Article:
Must congratulate on
1. Way in which you have steadily pursued the genuine interests of education. When your delegates come to see me it is impossible to tell what their politics are—and this is right because like most other professional groups, they seek to attract all, and to retain all. The action in education which you urge upon me arises out of constructive concern, not from perpetual protest.
2. I imagine you would all agree that the perseverance of the N.A.S. whatever the formal procedure contributed much to the launching of the new pay structure in 1971.
3. Way in which you call spades spades. In question of pay, a seat at a negotiating table should mean a real voice in negotiating table should mean a real voice in negotiations at least to those who have any respect whatsoever for the rights of considerable minorities. And we are all members of some minority or other. And one of the tests of a civilised community is the way in which it treats its minorities. [end p1]
4. The way in which you have never attempted to misconstrue for partisan ends the nature of the overall responsibility of the Secretary of State and Department of Education and Science. That responsibility does not, and in our system cannot, mean that whatever goes wrong anywhere in the system can be laid directly at the door of the Secretary of State. The people who would be the first to complain at any attempt to enlarge the powers of the central government in education are, if it suits them, the most vociferous in blaming central government for anything that goes wrong.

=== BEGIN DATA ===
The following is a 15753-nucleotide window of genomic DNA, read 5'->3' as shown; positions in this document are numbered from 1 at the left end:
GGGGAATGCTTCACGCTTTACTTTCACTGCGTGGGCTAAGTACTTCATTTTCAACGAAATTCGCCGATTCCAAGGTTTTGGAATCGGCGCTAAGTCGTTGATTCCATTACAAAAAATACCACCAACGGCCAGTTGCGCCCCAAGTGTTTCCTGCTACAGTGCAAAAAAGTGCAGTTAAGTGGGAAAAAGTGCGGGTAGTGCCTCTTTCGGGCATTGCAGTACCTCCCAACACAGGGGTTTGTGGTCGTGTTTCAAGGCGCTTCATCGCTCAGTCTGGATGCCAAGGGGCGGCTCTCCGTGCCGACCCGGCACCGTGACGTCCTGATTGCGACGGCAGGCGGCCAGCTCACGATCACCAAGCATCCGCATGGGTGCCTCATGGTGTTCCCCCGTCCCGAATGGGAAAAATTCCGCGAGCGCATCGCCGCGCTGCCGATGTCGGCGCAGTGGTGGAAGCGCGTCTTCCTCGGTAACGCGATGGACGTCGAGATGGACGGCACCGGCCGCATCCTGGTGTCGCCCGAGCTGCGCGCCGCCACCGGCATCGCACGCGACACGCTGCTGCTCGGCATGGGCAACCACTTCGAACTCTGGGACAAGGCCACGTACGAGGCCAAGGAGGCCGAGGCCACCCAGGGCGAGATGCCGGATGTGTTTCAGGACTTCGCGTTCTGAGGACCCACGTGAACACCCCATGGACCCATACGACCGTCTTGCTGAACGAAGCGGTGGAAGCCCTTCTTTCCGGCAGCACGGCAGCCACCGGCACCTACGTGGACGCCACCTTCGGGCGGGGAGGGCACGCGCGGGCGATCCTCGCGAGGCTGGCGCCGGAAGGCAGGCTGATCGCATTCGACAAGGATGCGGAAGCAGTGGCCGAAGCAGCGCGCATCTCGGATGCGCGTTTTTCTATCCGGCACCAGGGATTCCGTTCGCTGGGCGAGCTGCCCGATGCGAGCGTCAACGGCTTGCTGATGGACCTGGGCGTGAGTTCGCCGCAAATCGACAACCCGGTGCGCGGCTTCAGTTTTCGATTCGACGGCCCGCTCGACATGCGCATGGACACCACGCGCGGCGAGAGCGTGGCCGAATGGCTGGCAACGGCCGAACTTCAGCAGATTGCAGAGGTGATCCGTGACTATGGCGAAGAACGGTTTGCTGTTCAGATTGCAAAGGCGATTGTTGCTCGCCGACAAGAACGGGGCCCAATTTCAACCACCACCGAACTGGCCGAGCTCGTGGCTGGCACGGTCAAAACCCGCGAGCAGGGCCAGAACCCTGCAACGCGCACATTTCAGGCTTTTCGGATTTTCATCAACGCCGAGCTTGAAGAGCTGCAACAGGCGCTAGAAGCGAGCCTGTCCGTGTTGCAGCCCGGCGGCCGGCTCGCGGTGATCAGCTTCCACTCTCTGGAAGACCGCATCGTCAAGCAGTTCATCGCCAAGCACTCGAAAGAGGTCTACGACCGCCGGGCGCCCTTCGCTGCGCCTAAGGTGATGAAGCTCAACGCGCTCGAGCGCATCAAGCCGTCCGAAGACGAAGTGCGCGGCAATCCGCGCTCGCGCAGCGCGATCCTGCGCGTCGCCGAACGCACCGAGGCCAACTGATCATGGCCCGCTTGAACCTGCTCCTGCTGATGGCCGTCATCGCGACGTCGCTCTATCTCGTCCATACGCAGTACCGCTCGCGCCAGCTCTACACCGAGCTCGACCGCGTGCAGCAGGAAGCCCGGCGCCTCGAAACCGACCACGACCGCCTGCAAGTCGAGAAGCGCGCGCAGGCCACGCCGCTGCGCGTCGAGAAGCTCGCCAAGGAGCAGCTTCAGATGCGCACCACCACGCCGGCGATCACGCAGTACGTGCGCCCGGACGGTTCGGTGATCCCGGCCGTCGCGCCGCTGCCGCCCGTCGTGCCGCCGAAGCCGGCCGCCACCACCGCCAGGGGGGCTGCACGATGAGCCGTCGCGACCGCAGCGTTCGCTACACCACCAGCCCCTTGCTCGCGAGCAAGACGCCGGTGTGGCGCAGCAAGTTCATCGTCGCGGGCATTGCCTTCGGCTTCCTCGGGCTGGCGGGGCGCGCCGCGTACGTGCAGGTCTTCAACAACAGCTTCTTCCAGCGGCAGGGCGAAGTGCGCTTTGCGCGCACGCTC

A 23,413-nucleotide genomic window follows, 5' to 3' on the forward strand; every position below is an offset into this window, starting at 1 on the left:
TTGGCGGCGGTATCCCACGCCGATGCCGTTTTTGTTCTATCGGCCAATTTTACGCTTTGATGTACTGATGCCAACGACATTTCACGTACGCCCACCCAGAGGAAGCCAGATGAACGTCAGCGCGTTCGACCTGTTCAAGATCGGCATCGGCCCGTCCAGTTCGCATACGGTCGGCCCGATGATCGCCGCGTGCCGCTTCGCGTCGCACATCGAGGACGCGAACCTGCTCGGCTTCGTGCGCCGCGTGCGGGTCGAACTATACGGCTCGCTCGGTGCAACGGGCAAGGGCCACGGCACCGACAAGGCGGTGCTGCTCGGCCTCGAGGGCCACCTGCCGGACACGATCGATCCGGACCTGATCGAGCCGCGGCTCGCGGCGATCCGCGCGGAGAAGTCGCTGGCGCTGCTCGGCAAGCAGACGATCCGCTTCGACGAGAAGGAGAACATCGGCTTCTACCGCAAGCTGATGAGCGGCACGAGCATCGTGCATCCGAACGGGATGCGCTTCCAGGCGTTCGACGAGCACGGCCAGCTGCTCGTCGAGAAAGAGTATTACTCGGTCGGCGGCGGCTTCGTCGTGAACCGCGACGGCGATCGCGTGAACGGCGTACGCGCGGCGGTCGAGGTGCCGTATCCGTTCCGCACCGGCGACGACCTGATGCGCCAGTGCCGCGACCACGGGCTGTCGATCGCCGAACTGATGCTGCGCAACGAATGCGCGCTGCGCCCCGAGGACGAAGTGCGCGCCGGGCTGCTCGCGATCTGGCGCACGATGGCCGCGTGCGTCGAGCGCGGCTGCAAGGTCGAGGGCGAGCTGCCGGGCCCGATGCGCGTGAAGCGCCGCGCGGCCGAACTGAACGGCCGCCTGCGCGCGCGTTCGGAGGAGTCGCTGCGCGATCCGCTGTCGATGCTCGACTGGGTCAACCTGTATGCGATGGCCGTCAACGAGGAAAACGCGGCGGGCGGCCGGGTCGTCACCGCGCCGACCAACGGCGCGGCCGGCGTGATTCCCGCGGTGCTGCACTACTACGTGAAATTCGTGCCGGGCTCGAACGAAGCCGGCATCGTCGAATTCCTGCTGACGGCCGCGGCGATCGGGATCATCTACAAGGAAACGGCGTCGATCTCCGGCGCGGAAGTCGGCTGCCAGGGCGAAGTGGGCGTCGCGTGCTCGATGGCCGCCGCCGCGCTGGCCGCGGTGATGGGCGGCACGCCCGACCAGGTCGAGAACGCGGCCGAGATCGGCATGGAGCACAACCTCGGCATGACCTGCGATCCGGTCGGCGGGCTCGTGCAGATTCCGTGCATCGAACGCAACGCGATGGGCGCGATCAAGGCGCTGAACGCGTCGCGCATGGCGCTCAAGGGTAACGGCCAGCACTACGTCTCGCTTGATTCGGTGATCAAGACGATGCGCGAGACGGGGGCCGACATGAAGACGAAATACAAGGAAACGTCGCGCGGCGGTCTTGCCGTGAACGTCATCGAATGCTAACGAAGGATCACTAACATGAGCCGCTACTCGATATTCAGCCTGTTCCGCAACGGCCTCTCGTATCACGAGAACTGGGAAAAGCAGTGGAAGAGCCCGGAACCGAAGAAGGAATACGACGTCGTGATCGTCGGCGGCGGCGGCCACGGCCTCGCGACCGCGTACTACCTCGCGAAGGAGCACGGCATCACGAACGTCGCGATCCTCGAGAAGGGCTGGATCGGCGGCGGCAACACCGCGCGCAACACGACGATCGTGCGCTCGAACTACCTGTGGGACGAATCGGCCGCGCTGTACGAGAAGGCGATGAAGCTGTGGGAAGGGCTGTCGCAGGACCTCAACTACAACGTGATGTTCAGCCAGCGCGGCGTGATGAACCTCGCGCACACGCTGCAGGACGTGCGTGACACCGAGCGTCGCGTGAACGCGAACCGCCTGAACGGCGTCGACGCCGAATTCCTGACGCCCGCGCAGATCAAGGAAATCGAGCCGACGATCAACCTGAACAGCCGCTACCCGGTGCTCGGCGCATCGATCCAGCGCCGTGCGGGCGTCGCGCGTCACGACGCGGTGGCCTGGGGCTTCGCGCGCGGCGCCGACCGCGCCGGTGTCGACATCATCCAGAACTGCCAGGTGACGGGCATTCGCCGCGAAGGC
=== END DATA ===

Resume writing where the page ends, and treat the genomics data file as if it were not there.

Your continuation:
5. The way in which, if you have made a recommendation to Government you have supported it when implemented. I believe it only makes for confusion if teacher trade unionists condemn Government policies for which they themselves have in the past campaigned, whether it be nursery education, or improved teacher training, a graduate profession, or enlarged opportunities in higher education generally. Fair comment is fair comment, but this kind of about-turn comment is not helpful to genuine interests of the teachers themselves, as many of them of course realise. [end p2]
6. Acknowledge the esteem in which your Gen. Sec. is held; an esteem which is continually recognised by your executive & indeed by the educational world as a whole.